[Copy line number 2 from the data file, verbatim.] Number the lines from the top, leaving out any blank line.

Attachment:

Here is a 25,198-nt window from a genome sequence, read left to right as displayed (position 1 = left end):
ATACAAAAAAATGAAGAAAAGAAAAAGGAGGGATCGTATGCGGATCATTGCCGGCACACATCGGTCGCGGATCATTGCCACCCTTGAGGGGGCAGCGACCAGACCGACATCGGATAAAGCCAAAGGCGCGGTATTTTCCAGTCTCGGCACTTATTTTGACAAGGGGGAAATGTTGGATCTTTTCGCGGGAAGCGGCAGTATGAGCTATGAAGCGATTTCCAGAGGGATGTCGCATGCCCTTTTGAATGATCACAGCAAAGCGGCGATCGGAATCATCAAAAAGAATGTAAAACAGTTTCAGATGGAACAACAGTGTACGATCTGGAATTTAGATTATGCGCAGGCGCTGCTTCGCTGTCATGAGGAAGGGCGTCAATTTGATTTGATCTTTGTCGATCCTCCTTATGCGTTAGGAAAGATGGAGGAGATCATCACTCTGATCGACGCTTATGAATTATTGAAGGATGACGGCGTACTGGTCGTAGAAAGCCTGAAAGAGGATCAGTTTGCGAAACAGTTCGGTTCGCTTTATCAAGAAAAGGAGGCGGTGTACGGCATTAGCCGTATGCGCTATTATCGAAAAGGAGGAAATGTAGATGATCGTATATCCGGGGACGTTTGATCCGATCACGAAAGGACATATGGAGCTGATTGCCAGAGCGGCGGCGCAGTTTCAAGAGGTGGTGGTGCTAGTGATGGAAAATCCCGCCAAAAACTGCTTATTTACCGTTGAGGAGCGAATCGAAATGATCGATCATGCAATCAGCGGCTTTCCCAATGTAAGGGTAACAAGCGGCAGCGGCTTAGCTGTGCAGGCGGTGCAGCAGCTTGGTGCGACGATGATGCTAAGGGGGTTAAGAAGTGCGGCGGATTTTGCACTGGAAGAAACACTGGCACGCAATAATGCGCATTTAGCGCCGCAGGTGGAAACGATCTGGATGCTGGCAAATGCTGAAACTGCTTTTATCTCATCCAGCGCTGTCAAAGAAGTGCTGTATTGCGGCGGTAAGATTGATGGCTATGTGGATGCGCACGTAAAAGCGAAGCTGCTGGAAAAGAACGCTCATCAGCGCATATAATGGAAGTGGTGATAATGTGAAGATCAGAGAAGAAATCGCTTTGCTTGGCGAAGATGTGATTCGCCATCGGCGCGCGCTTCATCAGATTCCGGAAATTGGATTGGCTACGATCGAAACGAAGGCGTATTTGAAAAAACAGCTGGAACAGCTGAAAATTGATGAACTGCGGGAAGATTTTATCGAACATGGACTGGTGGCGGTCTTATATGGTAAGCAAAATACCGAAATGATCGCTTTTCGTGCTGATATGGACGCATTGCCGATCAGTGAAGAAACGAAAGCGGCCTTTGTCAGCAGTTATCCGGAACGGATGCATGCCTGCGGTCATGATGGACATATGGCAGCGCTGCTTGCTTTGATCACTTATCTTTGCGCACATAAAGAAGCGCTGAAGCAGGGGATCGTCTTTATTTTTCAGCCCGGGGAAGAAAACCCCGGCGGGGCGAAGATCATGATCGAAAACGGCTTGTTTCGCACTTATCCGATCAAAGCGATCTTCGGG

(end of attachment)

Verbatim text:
ATACAAAAAAATGAAGAAAAGAAAAAGGAGGGATCGTATGCGGATCATTGCCGGCACACATCGGTCGCGGATCATTGCCACCCTTGAGGGGGCAGCGACCAGACCGACATCGGATAAAGCCAAAGGCGCGGTATTTTCCAGTCTCGGCACTTATTTTGACAAGGGGGAAATGTTGGATCTTTTCGCGGGAAGCGGCAGTATGAGCTATGAAGCGATTTCCAGAGGGATGTCGCATGCCCTTTTGAATGATCACAGCAAAGCGGCGATCGGAATCATCAAAAAGAATGTAAAACAGTTTCAGATGGAACAACAGTGTACGATCTGGAATTTAGATTATGCGCAGGCGCTGCTTCGCTGTCATGAGGAAGGGCGTCAATTTGATTTGATCTTTGTCGATCCTCCTTATGCGTTAGGAAAGATGGAGGAGATCATCACTCTGATCGACGCTTATGAATTATTGAAGGATGACGGCGTACTGGTCGTAGAAAGCCTGAAAGAGGATCAGTTTGCGAAACAGTTCGGTTCGCTTTATCAAGAAAAGGAGGCGGTGTACGGCATTAGCCGTATGCGCTATTATCGAAAAGGAGGAAATGTAGATGATCGTATATCCGGGGACGTTTGATCCGATCACGAAAGGACATATGGAGCTGATTGCCAGAGCGGCGGCGCAGTTTCAAGAGGTGGTGGTGCTAGTGATGGAAAATCCCGCCAAAAACTGCTTATTTACCGTTGAGGAGCGAATCGAAATGATCGATCATGCAATCAGCGGCTTTCCCAATGTAAGGGTAACAAGCGGCAGCGGCTTAGCTGTGCAGGCGGTGCAGCAGCTTGGTGCGACGATGATGCTAAGGGGGTTAAGAAGTGCGGCGGATTTTGCACTGGAAGAAACACTGGCACGCAATAATGCGCATTTAGCGCCGCAGGTGGAAACGATCTGGATGCTGGCAAATGCTGAAACTGCTTTTATCTCATCCAGCGCTGTCAAAGAAGTGCTGTATTGCGGCGGTAAGATTGATGGCTATGTGGATGCGCACGTAAAAGCGAAGCTGCTGGAAAAGAACGCTCATCAGCGCATATAATGGAAGTGGTGATAATGTGAAGATCAGAGAAGAAATCGCTTTGCTTGGCGAAGATGTGATTCGCCATCGGCGCGCGCTTCATCAGATTCCGGAAATTGGATTGGCTACGATCGAAACGAAGGCGTATTTGAAAAAACAGCTGGAACAGCTGAAAATTGATGAACTGCGGGAAGATTTTATCGAACATGGACTGGTGGCGGTCTTATATGGTAAGCAAAATACCGAAATGATCGCTTTTCGTGCTGATATGGACGCATTGCCGATCAGTGAAGAAACGAAAGCGGCCTTTGTCAGCAGTTATCCGGAACGGATGCATGCCTGCGGTCATGATGGACATATGGCAGCGCTGCTTGCTTTGATCACTTATCTTTGCGCACATAAAGAAGCGCTGAAGCAGGGGATCGTCTTTATTTTTCAGCCCGGGGAAGAAAACCCCGGCGGGGCGAAGATCATGATCGAAAACGGCTTGTTTCGCACTTATCCGATCAAAGCGATCTTCGGG